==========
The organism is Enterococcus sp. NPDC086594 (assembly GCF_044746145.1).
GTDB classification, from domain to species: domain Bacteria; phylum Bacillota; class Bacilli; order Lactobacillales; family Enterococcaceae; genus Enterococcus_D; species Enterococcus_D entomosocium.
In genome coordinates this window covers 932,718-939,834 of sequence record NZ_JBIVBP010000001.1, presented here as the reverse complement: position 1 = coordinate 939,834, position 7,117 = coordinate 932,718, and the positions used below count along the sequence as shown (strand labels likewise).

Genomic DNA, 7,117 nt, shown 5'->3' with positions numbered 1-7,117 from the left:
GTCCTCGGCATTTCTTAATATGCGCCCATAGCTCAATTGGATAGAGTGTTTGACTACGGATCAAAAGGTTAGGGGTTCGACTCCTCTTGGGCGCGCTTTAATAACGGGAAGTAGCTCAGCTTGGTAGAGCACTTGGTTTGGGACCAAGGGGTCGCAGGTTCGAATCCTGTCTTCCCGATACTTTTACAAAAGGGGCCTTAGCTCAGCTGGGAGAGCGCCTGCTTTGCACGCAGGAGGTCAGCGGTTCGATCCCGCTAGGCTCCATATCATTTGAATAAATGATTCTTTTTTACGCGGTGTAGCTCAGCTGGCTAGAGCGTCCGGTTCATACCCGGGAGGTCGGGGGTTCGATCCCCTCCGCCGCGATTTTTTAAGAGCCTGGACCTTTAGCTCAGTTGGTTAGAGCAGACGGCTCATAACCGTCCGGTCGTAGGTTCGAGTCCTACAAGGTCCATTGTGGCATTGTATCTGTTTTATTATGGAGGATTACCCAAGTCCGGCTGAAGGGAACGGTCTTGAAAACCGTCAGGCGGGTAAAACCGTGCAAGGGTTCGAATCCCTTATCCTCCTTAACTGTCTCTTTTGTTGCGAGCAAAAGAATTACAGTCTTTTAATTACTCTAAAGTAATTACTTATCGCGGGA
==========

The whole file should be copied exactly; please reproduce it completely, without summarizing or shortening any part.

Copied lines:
The organism is Enterococcus sp. NPDC086594 (assembly GCF_044746145.1).
GTDB classification, from domain to species: domain Bacteria; phylum Bacillota; class Bacilli; order Lactobacillales; family Enterococcaceae; genus Enterococcus_D; species Enterococcus_D entomosocium.
In genome coordinates this window covers 932,718-939,834 of sequence record NZ_JBIVBP010000001.1, presented here as the reverse complement: position 1 = coordinate 939,834, position 7,117 = coordinate 932,718, and the positions used below count along the sequence as shown (strand labels likewise).

Genomic DNA, 7,117 nt, shown 5'->3' with positions numbered 1-7,117 from the left:
GTCCTCGGCATTTCTTAATATGCGCCCATAGCTCAATTGGATAGAGTGTTTGACTACGGATCAAAAGGTTAGGGGTTCGACTCCTCTTGGGCGCGCTTTAATAACGGGAAGTAGCTCAGCTTGGTAGAGCACTTGGTTTGGGACCAAGGGGTCGCAGGTTCGAATCCTGTCTTCCCGATACTTTTACAAAAGGGGCCTTAGCTCAGCTGGGAGAGCGCCTGCTTTGCACGCAGGAGGTCAGCGGTTCGATCCCGCTAGGCTCCATATCATTTGAATAAATGATTCTTTTTTACGCGGTGTAGCTCAGCTGGCTAGAGCGTCCGGTTCATACCCGGGAGGTCGGGGGTTCGATCCCCTCCGCCGCGATTTTTTAAGAGCCTGGACCTTTAGCTCAGTTGGTTAGAGCAGACGGCTCATAACCGTCCGGTCGTAGGTTCGAGTCCTACAAGGTCCATTGTGGCATTGTATCTGTTTTATTATGGAGGATTACCCAAGTCCGGCTGAAGGGAACGGTCTTGAAAACCGTCAGGCGGGTAAAACCGTGCAAGGGTTCGAATCCCTTATCCTCCTTAACTGTCTCTTTTGTTGCGAGCAAAAGAATTACAGTCTTTTAATTACTCTAAAGTAATTACTTATCGCGGGA